Derek Stepan was talking about how his life has changed, in many ways, since he and goalie Antti Raanta were traded from the New York Rangers to the Arizona Coyotes for defenseman Tony DeAngelo and the No. 7 pick in the 2017 NHL Draft, which was used to select center Lias Andersson, on June 23.
There was the move from the Eastern Conference to the Western Conference, of course. But this was an especially major shift considering he played seven seasons with the Rangers, his only NHL team.
Stepan twice scored more than 20 goals in a season for the Rangers and is being counted on by the Coyotes to be their No. 1 center. He had 55 points (17 goals, 38 assists) last season.
There have been off-ice changes, too. Stepan's household expanded by one during Coyotes' training camp when and his wife, Stephanie, had their second child, a daughter they named Weslie, on Sept. 21.
"It's been a little crazy in my household," Stepan said, chuckling. "My wife has been a rock star."
Their son, Max, will turn 2 on Oct. 27, and Stepan spoke about managing the balance between work and fatherhood.
"There have been some adjustments in the hockey-world sense for me," said Stepan, 27. "Also, there's been some moments where I've been wiser because of it.
"I'd like to think I'm still young. But I do feel like I've gotten a bit older. Once you have kids you mature a little bit."
Stepan talked more about the move to Arizona, his early interactions with Coyotes coach Rick Tocchet, who had been an assistant with the Pittsburgh Penguins, and shared an insightful scouting report on Raanta.
Here are Five Questions with … Derek Stepan:
What has been the adjustment to Arizona from New York been like off the ice? From the outside, it seems as if the two cities seem like they are at opposite ends of the spectrum.
"There's a bit of an adjustment in the sense of New York City is New York City, and at times, it gets a little crazy. You come here and it's more laid back with day-to-day stuff. We lived in the suburbs in New York.
"We still have the same amount of space. We're doing a lot of the same stuff we did when we were in New York. There's not a whole lot that's different."
Can you sense, from the short time you were on the ice during preseason, how good the Coyotes can be this season? Can they be better than people think?
"Anytime you start a year, as you get your team together, everyone is working extremely hard to make sure that you're ready to go right from the start. Everyone feels like they've got their group ready and they're hungry and all that.
"Starting Day 1, we want to jell. We want to try to surprise people. I really like where our group is going, the direction we're heading. Although there are some young guys up front, there is going to be some learning. It's a group that wants to learn. It's a group that is hungry to have success."
You played with Raanta in New York and can probably offer a better scouting report on him than anyone else. Do you think he can do in Arizona what another former Rangers backup, Cam Talbot, was able to accomplish with the Edmonton Oilers last season?
"Honestly, he reminds me a lot of Cam Talbot. When he was with New York, he had a great year, playing behind Henrik (Lundqvist). There's something to be said with these goaltenders coming in and playing behind Henrik and learning from him, and then being able to spread their wings and move on to the next spot and be a starting goalie.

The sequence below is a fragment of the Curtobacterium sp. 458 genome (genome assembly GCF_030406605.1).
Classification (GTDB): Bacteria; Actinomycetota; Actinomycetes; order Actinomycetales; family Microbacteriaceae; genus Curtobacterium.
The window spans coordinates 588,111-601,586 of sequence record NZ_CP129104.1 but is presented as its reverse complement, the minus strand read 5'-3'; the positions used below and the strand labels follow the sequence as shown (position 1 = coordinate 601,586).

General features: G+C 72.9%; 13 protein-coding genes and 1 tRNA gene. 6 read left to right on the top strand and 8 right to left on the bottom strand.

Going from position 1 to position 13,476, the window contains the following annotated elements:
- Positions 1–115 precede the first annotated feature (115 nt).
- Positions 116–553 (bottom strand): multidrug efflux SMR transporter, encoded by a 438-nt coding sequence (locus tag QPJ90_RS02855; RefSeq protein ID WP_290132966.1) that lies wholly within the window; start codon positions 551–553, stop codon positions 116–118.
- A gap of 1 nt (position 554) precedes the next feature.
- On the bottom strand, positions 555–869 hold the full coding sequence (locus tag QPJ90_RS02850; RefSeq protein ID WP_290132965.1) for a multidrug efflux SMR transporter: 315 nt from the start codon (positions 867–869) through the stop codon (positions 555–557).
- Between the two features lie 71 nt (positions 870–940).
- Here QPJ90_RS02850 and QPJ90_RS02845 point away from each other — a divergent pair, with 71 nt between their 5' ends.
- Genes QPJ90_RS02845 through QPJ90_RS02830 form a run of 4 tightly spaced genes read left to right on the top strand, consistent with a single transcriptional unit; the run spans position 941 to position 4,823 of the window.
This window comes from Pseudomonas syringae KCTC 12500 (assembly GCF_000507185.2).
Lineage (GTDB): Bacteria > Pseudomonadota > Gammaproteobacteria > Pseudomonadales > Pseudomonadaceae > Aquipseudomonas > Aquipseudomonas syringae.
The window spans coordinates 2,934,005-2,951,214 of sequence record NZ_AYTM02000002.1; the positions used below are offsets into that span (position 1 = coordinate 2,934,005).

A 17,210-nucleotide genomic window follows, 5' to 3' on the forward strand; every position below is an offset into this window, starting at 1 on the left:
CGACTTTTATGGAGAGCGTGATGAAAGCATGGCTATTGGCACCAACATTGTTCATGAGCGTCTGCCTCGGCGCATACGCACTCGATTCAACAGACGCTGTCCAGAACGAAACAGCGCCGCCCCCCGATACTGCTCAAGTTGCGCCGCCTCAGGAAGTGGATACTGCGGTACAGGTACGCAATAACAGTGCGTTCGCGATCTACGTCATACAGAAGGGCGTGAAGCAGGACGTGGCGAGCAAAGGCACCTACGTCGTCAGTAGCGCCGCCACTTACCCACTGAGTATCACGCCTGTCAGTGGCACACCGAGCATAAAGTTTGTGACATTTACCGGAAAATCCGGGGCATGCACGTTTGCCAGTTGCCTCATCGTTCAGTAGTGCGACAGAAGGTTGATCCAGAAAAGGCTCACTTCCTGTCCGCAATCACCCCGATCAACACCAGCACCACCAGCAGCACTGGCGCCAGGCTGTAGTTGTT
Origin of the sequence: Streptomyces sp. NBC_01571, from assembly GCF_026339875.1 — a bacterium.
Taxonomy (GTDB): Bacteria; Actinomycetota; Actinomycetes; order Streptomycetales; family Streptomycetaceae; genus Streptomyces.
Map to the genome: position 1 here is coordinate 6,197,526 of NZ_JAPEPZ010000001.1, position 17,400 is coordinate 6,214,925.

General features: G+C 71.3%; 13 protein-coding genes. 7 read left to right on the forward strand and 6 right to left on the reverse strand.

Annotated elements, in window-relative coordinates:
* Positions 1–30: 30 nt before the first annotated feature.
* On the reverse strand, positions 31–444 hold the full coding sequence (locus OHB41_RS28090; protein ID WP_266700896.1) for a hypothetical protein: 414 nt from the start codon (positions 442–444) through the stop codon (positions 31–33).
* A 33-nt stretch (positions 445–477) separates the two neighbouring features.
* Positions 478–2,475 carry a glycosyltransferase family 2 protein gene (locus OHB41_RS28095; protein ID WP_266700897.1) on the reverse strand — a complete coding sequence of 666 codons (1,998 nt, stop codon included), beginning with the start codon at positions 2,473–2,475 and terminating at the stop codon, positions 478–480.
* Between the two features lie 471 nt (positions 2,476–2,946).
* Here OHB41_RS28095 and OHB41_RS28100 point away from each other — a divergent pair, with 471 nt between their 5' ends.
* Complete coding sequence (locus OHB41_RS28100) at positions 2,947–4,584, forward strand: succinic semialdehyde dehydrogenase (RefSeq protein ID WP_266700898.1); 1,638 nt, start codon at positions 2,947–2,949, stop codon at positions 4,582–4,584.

"Antti is no different, in my opinion, then Cam. They both compete so hard. They're both awesome guys away from the rink. They work hard. They're smart goaltenders and are both athletic. The biggest thing is they were ready. They wanted a bigger role. They wanted the opportunity to be a No. 1."
Do you have any previous experience with Tocchet? What has been your initial take on him as a former player turned coach?
"I played against him, well, I should say, I played against him when he was coaching in Pittsburgh. So I kind of knew what he wanted, how he wanted to play because that's what they were preaching in Pittsburgh. Outside of that, I really didn't know a whole lot.
"Since we've been here we've had some great talks. I think it's important in the new NHL that you develop a relationship with your coach. At the end of the day, the coach gets to make the last call.
"But if the coach is comfortable in hearing what you have to say and having an open door … and he's made it very clear he's always going to have his door open for us. It's been great so far. We're slowly developing a relationship but it's been really good."
I'm going to put you on the spot. When the dust settles at the end of the season, will the Coyotes have been a factor in the Stanley Cup Playoff race?
"I've already been asked that question a few times. I think if I'm talking to our group and preaching what it's going to take, we really need to try to shorten the season and focus on, right now, training camp. That's all we're focusing on as a group.
"Then let's take it 10 games at a time. If we are able to have success through each 10-game segment, we're going to be able to have a chance to be in the hunt at the end of the year. That's the biggest thing. I would still say that to you if I still was in New York. That's the best way to go about it.
"The NHL is getting better and better each year. Anyone can make the playoffs. Let's not get too far ahead of ourselves. Focus in on training camp and once training camp is done, we focus on our start and make sure we start the right way. If you get too far ahead of yourself, it's too hard to stay focused for an 82-game schedule."